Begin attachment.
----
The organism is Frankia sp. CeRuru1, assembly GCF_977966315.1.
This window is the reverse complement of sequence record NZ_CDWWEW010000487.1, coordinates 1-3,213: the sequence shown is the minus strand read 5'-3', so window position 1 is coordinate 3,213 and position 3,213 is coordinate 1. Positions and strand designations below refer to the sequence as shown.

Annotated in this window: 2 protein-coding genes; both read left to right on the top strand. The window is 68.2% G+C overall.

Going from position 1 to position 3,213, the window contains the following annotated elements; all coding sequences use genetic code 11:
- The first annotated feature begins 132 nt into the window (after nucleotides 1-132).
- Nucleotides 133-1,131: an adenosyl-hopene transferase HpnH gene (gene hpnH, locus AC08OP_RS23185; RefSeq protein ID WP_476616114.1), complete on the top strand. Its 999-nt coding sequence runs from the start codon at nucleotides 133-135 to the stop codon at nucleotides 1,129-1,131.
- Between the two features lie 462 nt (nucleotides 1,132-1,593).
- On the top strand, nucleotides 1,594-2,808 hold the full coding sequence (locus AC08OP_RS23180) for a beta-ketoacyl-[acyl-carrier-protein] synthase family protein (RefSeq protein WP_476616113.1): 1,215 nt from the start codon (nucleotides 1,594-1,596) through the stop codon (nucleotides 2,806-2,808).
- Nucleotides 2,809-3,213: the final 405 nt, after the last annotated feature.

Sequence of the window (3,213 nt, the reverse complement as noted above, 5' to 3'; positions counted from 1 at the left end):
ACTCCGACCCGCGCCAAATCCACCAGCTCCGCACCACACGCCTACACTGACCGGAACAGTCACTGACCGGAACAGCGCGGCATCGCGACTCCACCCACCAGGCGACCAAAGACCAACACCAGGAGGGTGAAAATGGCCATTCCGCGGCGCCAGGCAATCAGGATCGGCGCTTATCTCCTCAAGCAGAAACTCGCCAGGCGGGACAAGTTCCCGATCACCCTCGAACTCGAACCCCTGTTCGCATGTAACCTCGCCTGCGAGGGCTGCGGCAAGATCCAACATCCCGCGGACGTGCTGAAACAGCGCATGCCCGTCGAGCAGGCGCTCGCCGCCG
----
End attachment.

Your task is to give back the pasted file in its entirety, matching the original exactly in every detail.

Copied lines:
The organism is Frankia sp. CeRuru1, assembly GCF_977966315.1.
This window is the reverse complement of sequence record NZ_CDWWEW010000487.1, coordinates 1-3,213: the sequence shown is the minus strand read 5'-3', so window position 1 is coordinate 3,213 and position 3,213 is coordinate 1. Positions and strand designations below refer to the sequence as shown.

Annotated in this window: 2 protein-coding genes; both read left to right on the top strand. The window is 68.2% G+C overall.

Going from position 1 to position 3,213, the window contains the following annotated elements; all coding sequences use genetic code 11:
- The first annotated feature begins 132 nt into the window (after nucleotides 1-132).
- Nucleotides 133-1,131: an adenosyl-hopene transferase HpnH gene (gene hpnH, locus AC08OP_RS23185; RefSeq protein ID WP_476616114.1), complete on the top strand. Its 999-nt coding sequence runs from the start codon at nucleotides 133-135 to the stop codon at nucleotides 1,129-1,131.
- Between the two features lie 462 nt (nucleotides 1,132-1,593).
- On the top strand, nucleotides 1,594-2,808 hold the full coding sequence (locus AC08OP_RS23180) for a beta-ketoacyl-[acyl-carrier-protein] synthase family protein (RefSeq protein WP_476616113.1): 1,215 nt from the start codon (nucleotides 1,594-1,596) through the stop codon (nucleotides 2,806-2,808).
- Nucleotides 2,809-3,213: the final 405 nt, after the last annotated feature.

Sequence of the window (3,213 nt, the reverse complement as noted above, 5' to 3'; positions counted from 1 at the left end):
ACTCCGACCCGCGCCAAATCCACCAGCTCCGCACCACACGCCTACACTGACCGGAACAGTCACTGACCGGAACAGCGCGGCATCGCGACTCCACCCACCAGGCGACCAAAGACCAACACCAGGAGGGTGAAAATGGCCATTCCGCGGCGCCAGGCAATCAGGATCGGCGCTTATCTCCTCAAGCAGAAACTCGCCAGGCGGGACAAGTTCCCGATCACCCTCGAACTCGAACCCCTGTTCGCATGTAACCTCGCCTGCGAGGGCTGCGGCAAGATCCAACATCCCGCGGACGTGCTGAAACAGCGCATGCCCGTCGAGCAGGCGCTCGCCGCCG